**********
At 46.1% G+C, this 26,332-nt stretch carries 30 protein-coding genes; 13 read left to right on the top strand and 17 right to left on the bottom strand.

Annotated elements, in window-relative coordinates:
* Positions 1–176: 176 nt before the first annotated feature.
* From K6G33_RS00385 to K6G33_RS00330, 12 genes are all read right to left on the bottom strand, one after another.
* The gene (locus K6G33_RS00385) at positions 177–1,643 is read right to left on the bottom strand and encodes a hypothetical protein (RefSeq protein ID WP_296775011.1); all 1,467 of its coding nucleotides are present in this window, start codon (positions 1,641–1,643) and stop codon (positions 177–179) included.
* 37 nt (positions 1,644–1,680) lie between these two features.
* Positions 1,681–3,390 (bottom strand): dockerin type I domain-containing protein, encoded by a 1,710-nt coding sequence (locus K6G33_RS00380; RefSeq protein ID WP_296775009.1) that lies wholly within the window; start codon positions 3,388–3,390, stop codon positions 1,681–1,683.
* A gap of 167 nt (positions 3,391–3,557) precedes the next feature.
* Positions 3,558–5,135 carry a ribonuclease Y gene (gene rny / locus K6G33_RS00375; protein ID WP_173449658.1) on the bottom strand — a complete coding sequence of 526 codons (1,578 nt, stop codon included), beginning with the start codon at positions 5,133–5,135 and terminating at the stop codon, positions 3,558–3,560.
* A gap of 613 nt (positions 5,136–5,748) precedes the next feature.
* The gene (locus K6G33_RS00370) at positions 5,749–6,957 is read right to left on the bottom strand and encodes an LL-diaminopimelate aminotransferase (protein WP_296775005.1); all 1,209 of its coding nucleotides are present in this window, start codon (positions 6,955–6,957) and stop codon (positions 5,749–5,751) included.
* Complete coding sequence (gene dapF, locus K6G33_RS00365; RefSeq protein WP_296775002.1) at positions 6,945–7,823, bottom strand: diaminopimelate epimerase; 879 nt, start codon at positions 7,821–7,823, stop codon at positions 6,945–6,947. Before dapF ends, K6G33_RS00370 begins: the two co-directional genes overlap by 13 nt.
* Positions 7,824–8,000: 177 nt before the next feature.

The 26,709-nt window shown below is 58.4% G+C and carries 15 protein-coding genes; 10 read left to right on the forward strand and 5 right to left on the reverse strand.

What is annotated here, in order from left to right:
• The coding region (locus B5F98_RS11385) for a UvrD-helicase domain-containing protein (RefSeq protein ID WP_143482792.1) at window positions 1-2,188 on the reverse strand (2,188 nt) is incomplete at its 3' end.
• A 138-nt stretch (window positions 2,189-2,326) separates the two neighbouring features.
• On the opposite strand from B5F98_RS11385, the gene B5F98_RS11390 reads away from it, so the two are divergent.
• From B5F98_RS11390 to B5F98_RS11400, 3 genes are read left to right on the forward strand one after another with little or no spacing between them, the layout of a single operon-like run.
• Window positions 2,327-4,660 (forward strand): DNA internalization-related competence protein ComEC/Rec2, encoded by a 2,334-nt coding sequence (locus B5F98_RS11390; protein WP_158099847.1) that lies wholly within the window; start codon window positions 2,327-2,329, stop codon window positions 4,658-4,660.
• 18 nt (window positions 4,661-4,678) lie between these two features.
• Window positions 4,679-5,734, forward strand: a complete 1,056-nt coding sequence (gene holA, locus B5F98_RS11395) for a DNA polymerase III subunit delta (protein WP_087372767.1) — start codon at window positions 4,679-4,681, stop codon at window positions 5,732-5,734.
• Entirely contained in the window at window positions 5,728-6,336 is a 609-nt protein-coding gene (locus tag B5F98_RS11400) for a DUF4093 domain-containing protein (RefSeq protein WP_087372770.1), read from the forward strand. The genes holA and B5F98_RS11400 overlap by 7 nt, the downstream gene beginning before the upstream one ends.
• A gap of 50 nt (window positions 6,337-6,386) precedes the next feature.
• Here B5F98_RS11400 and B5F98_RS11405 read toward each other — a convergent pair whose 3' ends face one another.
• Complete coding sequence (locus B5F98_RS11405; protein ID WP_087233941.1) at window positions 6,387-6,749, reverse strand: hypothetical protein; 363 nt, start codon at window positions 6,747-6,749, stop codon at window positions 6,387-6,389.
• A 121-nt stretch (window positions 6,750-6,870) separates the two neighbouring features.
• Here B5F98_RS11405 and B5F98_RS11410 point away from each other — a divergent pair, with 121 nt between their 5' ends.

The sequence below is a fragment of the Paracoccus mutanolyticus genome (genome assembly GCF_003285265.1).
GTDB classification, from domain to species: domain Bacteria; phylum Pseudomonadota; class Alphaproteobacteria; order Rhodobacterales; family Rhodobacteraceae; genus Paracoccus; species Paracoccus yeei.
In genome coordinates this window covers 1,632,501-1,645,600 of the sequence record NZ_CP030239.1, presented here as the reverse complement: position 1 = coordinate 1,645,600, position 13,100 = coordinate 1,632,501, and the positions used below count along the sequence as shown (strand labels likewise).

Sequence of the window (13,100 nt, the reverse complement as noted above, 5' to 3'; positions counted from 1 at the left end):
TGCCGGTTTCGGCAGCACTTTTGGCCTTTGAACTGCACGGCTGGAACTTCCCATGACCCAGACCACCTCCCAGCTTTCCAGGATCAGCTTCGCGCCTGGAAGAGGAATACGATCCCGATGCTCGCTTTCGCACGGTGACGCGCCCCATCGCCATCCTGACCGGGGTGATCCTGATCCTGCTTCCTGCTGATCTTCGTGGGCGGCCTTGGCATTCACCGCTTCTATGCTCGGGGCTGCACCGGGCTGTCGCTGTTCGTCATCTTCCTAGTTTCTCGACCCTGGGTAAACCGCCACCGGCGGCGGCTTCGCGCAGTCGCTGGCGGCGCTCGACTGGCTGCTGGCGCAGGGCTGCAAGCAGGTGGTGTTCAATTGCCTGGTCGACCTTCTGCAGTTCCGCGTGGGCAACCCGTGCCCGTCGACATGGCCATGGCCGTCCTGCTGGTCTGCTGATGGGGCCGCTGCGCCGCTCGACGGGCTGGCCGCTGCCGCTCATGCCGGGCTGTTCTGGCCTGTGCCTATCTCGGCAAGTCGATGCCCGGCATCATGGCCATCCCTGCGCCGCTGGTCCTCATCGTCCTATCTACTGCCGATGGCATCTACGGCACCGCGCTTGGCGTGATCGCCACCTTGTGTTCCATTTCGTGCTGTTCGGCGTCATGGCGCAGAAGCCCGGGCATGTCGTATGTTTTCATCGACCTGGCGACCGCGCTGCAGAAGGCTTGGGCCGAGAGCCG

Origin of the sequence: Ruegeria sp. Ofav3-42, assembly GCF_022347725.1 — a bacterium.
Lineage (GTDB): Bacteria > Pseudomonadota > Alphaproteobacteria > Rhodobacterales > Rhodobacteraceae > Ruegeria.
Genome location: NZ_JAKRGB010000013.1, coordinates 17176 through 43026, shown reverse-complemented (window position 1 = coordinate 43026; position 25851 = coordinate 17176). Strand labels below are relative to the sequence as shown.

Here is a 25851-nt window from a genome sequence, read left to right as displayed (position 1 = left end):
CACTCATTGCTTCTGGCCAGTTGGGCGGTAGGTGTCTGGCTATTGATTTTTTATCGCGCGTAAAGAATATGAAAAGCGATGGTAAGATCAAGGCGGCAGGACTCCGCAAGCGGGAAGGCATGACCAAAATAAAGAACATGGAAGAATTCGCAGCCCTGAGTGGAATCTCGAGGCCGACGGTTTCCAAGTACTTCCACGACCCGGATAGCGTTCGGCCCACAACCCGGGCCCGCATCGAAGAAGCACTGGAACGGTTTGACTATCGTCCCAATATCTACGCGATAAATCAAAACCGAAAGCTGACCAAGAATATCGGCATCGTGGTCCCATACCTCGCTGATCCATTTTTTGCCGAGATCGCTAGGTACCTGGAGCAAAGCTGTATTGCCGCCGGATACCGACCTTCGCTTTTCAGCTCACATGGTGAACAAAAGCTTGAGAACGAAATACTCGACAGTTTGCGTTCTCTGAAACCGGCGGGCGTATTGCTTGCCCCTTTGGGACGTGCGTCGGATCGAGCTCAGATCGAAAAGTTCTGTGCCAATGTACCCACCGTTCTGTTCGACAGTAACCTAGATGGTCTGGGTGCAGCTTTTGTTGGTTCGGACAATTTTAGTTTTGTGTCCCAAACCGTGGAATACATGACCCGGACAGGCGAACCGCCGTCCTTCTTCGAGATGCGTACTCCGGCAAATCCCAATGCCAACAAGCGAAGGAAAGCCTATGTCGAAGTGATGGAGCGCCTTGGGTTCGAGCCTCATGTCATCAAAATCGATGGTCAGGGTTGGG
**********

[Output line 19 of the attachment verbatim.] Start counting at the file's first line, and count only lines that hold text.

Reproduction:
• From B5F98_RS11390 to B5F98_RS11400, 3 genes are read left to right on the forward strand one after another with little or no spacing between them, the layout of a single operon-like run.